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Christians are genocide victims, too

For Christians across the nation and globe, the Christmas season is about glad tidings of joy and peace. But we must not forget that what accompanied the birth of Jesus - the "reason for the season" - was anything but joyful: King Herod's slaughter of male infants in Bethlehem.

For Christians across the nation and globe, the Christmas season is about glad tidings of joy and peace. But we must not forget that what accompanied the birth of Jesus - the "reason for the season" - was anything but joyful: King Herod's slaughter of male infants in Bethlehem.

Today, 20 centuries later, Christians along with other religious communities in Syria and Iraq, including Yazidis, Shi'a, Turkmen, and Shabak, face a new Middle East tyrant in ISIS. But unlike Herod, whose real aim was to destroy one child among thousands, ISIS's goal is to obliterate the communities themselves.

It is, in other words, genocide.

As we write, the State Department reportedly is on the verge of finding that ISIS is committing genocide against the Yazidis, a non-Muslim religious minority in Iraq.

We would wholeheartedly endorse that finding, which could make it easier for Yazidis to find asylum.

But what about others? What especially about the largest non-Muslim minority in the Middle East: Christians.

ISIS viciously persecutes Christians, yet inexplicably the State Department seems to be considering declining to designate Christians as victims of ISIS's genocide.

Such a thing would be a shameful mistake, a puzzling abdication of moral duty, and a monumental travesty of justice.

The 1948 Genocide Convention defined genocide as acts "committed with intent to destroy, in whole or in part, a national, ethnic, racial or religious group." Such acts include "killing members of the group; causing serious bodily or mental harm to [its] members; deliberately inflicting on the group conditions of life calculated to bring about its physical destruction in whole or in part; imposing measures intended to prevent births within the group; or forcibly transferring children of the group to another group."

The proof that Yazidis fit the definition of genocide victims is clear enough. Comprising about half a million people, Yazidis received national attention last year when at least 50,000 of them fled into the mountains to escape the horrors of ISIS, including rape and murder, torture, and enslavement. This month, the U.S. Holocaust Museum released a report stating that ISIS tried to prevent Yazidi births and convert children in its efforts to eradicate them.

But by all accounts, Christians as well as Yazidis have borne the worst brunt of ISIS depredations.

From summary executions to forced conversions, rape to sexual enslavement, abducted children to destroyed houses of worship, attacks on both of these communities have been part of a systematic effort to obliterate their presence from the Middle East. In addition, there is evidence of beheadings; crucifixions; assassinations of church leaders; kidnappings for ransom; destruction of monasteries, cemeteries, and artifacts; and theft of lands and wealth from Christian clergy and laity alike. And of course, there are ISIS's own damning statements taking responsibility for the mass murders and declaring its intent to eliminate Christian communities from its "Islamic State."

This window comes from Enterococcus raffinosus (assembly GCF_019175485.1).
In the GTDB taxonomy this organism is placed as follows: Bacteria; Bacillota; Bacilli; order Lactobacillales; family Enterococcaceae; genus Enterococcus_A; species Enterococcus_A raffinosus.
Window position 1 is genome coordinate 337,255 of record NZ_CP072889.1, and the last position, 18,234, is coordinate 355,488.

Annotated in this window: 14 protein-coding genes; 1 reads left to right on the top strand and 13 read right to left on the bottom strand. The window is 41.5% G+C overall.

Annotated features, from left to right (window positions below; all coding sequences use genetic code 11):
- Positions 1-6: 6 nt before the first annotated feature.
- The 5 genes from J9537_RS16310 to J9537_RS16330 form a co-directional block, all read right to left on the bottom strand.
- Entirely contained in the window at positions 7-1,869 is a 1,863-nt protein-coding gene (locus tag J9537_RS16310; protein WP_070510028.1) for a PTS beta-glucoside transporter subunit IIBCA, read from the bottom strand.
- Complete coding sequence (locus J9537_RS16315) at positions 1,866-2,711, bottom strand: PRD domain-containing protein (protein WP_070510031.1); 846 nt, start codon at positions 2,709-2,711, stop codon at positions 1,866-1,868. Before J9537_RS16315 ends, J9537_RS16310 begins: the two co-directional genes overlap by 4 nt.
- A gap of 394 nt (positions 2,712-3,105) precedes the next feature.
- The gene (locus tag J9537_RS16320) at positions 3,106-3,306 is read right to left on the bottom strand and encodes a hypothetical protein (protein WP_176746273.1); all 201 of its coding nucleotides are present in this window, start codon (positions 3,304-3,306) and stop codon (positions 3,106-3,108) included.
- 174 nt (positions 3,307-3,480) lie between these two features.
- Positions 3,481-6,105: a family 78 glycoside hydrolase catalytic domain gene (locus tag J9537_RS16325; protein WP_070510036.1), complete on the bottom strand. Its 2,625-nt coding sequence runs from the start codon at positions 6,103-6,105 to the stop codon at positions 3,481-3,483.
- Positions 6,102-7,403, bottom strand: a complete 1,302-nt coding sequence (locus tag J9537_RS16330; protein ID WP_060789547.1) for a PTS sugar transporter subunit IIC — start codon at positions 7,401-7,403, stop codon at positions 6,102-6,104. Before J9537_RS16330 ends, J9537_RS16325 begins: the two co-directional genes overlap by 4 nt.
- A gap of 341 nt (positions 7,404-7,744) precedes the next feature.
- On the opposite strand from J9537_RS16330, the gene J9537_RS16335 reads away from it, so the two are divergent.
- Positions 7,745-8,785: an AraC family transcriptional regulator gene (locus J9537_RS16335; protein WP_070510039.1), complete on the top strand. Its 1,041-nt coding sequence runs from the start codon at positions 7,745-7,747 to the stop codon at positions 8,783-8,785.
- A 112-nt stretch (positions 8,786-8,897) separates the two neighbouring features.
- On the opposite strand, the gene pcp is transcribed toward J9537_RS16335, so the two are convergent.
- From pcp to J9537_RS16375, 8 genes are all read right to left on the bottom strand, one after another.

More than a decade ago, more than one million Christians lived in Iraq alone. Thanks in part to ISIS, fewer than 300,000 remain. If ISIS's goal is eradicating their presence, it is well on its way to success.

Pope Francis has called what is happening to Christians genocide. So have the U.S. Conference of Catholic Bishops and Christian leaders across the Middle East.

Why, then, would the State Department exclude Christians and others from designation as genocide victims?

One rationale for exclusion of Christians is that ISIS follows traditional sharia law, which recognizes Christians, as well as Jews, though not Yazidis, as "People of the Book," thus giving them a choice beyond death or conversion: paying a special tax for non-Muslims, the jizya, in exchange for protection.

This rationale is utterly at odds with reality. In practice, ISIS offers nothing of the kind. It flouts not only the most fundamental human rights, including the right to religious freedom, but every norm, standard, and rule of civilization. ISIS ultimately operates above all law, including Islamic law. It is a law unto itself.

The United States is rightly viewed as the world's historic refuge for the persecuted and especially those fleeing religious persecution. Our nation was founded by those escaping such persecution, and tens of millions of Americans are descended from those who came to our shores for precisely that purpose.

For the sake of this proud heritage and history, as well as simple humanitarian decency, our government must not turn its back on persecuted Christians or any other religious minorities during this, their maximum moment of need.

It is time to declare Christians as well as Yazidis and the other religious minority communities victims of genocide and help assist their resettlement. In this yuletide season, it is time to stand for the innocent targets of today's Herod, Christian and non-Christian alike, while they still live and their communities still exist.

Robert P. George is McCormick professor of jurisprudence and director of the James Madison Program in American Studies and Institutions at Princeton University

Mary Ann Glendon is the Learned Hand professor of law at Harvard University and former U.S. ambassador to the Holy See

Katrina Lantos Swett is the president and CEO of the Lantos Foundation for Human Rights and Justice